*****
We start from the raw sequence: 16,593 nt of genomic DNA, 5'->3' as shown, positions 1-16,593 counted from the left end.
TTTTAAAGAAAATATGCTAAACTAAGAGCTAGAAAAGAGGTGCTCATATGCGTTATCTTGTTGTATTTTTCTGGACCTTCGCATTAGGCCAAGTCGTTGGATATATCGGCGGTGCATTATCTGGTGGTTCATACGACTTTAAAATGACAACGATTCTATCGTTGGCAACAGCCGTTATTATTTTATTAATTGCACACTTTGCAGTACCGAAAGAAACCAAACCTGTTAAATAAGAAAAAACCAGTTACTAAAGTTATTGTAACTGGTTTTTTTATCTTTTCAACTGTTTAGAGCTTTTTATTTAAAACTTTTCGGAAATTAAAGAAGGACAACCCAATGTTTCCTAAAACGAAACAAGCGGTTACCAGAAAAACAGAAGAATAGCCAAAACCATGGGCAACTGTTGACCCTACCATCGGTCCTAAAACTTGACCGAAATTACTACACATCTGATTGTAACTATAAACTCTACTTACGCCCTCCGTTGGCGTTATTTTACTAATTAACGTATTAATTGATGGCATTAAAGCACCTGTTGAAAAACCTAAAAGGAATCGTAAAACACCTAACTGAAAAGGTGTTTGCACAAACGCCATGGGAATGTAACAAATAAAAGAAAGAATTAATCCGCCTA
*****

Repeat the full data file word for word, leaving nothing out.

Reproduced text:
We start from the raw sequence: 16,593 nt of genomic DNA, 5'->3' as shown, positions 1-16,593 counted from the left end.
TTTTAAAGAAAATATGCTAAACTAAGAGCTAGAAAAGAGGTGCTCATATGCGTTATCTTGTTGTATTTTTCTGGACCTTCGCATTAGGCCAAGTCGTTGGATATATCGGCGGTGCATTATCTGGTGGTTCATACGACTTTAAAATGACAACGATTCTATCGTTGGCAACAGCCGTTATTATTTTATTAATTGCACACTTTGCAGTACCGAAAGAAACCAAACCTGTTAAATAAGAAAAAACCAGTTACTAAAGTTATTGTAACTGGTTTTTTTATCTTTTCAACTGTTTAGAGCTTTTTATTTAAAACTTTTCGGAAATTAAAGAAGGACAACCCAATGTTTCCTAAAACGAAACAAGCGGTTACCAGAAAAACAGAAGAATAGCCAAAACCATGGGCAACTGTTGACCCTACCATCGGTCCTAAAACTTGACCGAAATTACTACACATCTGATTGTAACTATAAACTCTACTTACGCCCTCCGTTGGCGTTATTTTACTAATTAACGTATTAATTGATGGCATTAAAGCACCTGTTGAAAAACCTAAAAGGAATCGTAAAACACCTAACTGAAAAGGTGTTTGCACAAACGCCATGGGAATGTAACAAATAAAAGAAAGAATTAATCCGCCTA